Jonathan Fields (00:02:10) – After being waitlisted for six months to try and get into a lab for a sleep clinic knew that just had to be a better way. She had tried every option and every medication and it just wasn’t helping. And that’s when she stumbled upon the power of cognitive behavioral therapy for insomnia known as CBT. The results were nothing short of life changing. She was able to improve her sleep dramatically in just a few weeks, and at the same time, she realized that while only 10% of the content on the Simple Habits app was related to sleep, it accounted for 70% of the engagement. And she realized how big this problem was and set out to solve it. Partnering with researchers and claim labs and developers, she launched a new endeavor Sleep Reset, to really help people find a way back to sleep without medication. And the results were equally astounding. And seeing how her product was helping people reduce stress and sleep better, it sparked a deeper sense of purpose in the startup journey transformed. It became about really more than founding a company or justifying VC funding or a flashy exit.

Jonathan Fields (00:03:22) – It was about changing people’s lives. In today’s episode, Yuna shares how she reinvented herself many times over and uncovered a certain motivational superpower along the way. And we hear how she dealt with this viral TV drama after an appearance on Shark Tank and made the leap from employee to founder and evolved from building tech products to truly changing lives. So excited to share this conversation with you. I’m Jonathan Fields and this is Good Life Project. You such an interesting journey from what I understand. You come here alone at the age of 14 and end up in boarding school in Portland. And that alone I’m so curious about because to make a decision to do that is one thing, folks in South Korea. So I’m curious about the decision behind that.

Yunha Kim (00:04:18) – I think it’s like, what is that? Is there a saying like this where like not knowing is the bravery kind of like naivete is a bravery? I feel like that’s a theme in my life where I had no idea like what I was like diving into, but it sounded cool, like, oh, boarding school, Sure, sign me up.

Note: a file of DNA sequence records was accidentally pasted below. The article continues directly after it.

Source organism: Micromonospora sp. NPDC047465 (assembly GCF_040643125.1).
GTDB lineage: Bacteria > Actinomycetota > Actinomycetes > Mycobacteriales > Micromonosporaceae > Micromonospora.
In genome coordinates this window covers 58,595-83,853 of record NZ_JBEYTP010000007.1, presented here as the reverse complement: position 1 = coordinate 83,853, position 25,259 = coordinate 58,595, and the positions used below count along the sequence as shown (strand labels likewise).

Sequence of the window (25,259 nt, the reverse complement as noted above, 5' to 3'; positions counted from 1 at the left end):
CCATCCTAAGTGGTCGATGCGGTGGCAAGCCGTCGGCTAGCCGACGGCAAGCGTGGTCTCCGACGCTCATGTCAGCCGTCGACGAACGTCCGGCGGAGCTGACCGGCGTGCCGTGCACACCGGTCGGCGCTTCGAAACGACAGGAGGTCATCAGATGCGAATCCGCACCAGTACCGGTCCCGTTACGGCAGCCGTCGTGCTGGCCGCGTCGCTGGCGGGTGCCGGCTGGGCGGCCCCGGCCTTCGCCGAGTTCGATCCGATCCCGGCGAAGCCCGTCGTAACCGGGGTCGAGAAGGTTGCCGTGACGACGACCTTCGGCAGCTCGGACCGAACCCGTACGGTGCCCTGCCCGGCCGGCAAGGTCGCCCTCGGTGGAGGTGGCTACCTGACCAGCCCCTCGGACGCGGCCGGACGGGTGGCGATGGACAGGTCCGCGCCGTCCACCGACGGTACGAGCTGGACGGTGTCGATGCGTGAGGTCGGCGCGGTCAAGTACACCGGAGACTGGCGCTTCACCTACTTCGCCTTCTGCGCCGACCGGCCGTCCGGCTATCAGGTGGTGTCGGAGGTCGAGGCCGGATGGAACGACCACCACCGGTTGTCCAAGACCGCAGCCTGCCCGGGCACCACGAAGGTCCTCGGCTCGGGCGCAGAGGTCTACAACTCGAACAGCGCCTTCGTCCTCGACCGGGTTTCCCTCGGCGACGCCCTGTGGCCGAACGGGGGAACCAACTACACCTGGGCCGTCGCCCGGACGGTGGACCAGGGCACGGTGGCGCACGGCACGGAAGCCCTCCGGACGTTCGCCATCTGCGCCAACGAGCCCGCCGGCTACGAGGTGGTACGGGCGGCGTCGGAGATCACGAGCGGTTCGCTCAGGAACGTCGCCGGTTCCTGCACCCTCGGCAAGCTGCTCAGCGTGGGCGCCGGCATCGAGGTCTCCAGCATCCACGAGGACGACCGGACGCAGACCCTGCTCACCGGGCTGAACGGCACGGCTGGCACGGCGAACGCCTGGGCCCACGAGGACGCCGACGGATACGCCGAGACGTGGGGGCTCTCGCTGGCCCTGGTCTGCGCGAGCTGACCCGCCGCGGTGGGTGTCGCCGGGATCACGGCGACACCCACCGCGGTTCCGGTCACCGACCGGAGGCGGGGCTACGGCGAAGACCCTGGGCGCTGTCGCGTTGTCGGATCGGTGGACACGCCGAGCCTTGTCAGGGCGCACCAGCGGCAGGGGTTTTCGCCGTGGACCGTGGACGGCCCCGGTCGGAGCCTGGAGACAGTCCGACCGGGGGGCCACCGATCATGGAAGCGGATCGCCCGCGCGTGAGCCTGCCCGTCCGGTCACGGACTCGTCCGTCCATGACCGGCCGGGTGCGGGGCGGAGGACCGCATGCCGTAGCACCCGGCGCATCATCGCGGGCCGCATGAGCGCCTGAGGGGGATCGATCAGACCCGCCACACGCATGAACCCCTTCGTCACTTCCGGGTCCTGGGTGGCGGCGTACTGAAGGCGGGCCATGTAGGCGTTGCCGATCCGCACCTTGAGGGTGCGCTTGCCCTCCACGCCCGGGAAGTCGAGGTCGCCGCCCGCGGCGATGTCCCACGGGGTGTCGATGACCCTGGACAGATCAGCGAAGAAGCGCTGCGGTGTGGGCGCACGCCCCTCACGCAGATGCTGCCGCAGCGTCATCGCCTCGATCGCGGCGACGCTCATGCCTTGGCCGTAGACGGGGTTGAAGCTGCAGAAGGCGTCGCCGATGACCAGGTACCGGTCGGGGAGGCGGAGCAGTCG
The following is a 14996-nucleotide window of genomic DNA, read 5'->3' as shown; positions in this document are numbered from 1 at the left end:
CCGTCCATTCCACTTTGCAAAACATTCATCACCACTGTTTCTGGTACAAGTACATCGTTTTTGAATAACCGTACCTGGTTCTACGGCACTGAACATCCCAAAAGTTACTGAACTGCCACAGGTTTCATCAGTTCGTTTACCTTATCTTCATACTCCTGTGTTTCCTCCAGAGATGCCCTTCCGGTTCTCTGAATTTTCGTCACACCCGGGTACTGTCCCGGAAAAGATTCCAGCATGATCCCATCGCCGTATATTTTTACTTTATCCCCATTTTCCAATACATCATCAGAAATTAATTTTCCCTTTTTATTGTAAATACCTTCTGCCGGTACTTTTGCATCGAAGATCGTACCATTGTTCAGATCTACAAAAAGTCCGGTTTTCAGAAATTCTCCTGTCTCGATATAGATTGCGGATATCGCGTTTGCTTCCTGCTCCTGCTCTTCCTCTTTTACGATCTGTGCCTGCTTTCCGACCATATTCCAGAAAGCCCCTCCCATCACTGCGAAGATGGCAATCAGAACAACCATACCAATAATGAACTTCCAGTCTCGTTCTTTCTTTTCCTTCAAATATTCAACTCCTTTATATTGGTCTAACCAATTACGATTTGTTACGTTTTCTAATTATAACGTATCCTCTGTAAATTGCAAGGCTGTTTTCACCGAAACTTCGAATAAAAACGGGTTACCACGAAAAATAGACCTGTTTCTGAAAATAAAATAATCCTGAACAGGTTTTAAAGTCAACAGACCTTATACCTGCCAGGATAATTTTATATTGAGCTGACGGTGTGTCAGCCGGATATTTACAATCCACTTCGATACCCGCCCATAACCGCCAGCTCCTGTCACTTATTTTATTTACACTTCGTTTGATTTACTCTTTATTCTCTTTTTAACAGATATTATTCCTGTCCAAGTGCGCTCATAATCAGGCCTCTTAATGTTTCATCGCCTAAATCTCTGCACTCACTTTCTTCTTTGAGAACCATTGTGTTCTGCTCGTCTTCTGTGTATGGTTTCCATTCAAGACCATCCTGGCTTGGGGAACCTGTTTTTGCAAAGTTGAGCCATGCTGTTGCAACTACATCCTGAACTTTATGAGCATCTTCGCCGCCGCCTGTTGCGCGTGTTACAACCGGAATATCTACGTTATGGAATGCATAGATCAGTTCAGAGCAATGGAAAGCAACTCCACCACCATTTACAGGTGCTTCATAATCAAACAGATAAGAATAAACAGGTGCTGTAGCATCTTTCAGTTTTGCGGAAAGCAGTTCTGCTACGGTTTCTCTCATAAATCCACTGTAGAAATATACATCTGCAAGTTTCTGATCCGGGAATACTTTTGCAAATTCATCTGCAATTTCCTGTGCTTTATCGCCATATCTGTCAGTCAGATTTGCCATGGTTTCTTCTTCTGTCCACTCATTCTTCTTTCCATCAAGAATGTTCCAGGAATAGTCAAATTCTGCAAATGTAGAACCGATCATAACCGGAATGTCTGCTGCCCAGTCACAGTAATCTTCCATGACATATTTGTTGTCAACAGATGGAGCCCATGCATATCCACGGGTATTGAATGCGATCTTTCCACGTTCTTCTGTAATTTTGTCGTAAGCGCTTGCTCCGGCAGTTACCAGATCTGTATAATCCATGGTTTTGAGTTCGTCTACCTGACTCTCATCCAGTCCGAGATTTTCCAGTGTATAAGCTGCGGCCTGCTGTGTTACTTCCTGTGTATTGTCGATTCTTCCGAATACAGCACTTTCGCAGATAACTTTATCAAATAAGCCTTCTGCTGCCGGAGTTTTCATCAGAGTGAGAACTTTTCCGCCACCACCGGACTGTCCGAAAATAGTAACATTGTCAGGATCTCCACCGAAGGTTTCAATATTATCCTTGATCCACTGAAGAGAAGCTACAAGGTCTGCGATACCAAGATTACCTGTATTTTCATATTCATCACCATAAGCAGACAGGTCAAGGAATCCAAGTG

Yunha Kim (00:04:34) – And I did that. And it was a big change in my life. I think it happened because my parents, they studied in the States. They did like grad school here. So it wasn’t like a foreign idea to them. And they suggested it because like a lot of my friends back then from my middle school, I went to a private school in Korea. A lot of them are doing that too. So they’re like, Do you want to do that too? And I was like, Sure. And so that’s how it ended up being.

Jonathan Fields (00:05:00) – What’s it like when you first arrive? Do you have a recollection of those first moments or those first days and and how you felt?

Yunha Kim (00:05:08) – Scary. Very scary, because I didn’t really understand what people were saying. And so, like, I used to be an extrovert back in Korea. And this extrovert is like now here you cannot talk about like, you can’t say, express your feelings. You want to connect with people, but you have no idea what they’re saying.

Yunha Kim (00:05:25) – And sometimes when they when they like laugh, you’re like, Are they laughing at me? You know how like you end up thinking that quite often? And then people would like use all these slangs that I don’t know. And I would feel embarrassed that like, don’t really I can’t follow with them. So I just felt like I was like tiptoeing all the time for a while. And then I remember because initially my parents came, you know, when I was 14, like they came here to drop me off. And then like I was saying goodbye to them, I was crying. It was so sad.

Jonathan Fields (00:05:54) – Do you have a sense for what made you start to feel more comfortable?

Yunha Kim (00:05:58) – My first year I had a boyfriend that helped.

Jonathan Fields (00:06:02) – Always bridge the gap.

Yunha Kim (00:06:03) – Right? Yes. And a boyfriend. And that was like not a possibility thing. Like in Korea. I was like, too young. Right? And then, like, now I didn’t have my parents looking at me asking. They found out later and they were like, You need to come back to Korea.

Yunha Kim (00:06:17) – And so that happened. But that was helpful. And also I had a roommate who came from China and her English was even worse than mine. So like we could not communicate, but like at least made it feel like it was like a norm.

Jonathan Fields (00:06:30) – Right? You weren’t alone in the experience.

Yunha Kim (00:06:33) – Yeah. She ends up becoming like, one of my best friends. She ended up investing in my first company that I started, actually. Yeah, but even in my college or high school. So senior year of my high school, when I got into Duke for I did early decision like, you know, the early stuff. And I think some people at my school knew that happened. So I was like walking down the aisle and someone said, Go Blue Devils or something like that. And I had no idea what that was and I had no idea what he was saying. It only clicked after many years later when I was at Duke, like kind of like a flashback of like, Oh, that’s what he meant, because my English wasn’t good even until then, even until college.

Jonathan Fields (00:07:16) – And the other thing is that you’re away from family. I mean, family is literally on the other side of the world, which is really tough. Even if you’re in an environment like a boarding school where like you have built in community, if you feel like you’re in some ways different or it’s not easy to communicate with that community, it doesn’t necessarily feel like you’re a part of that community sometimes. Like you can feel like you’re surrounded by people, but you’re still on the outside.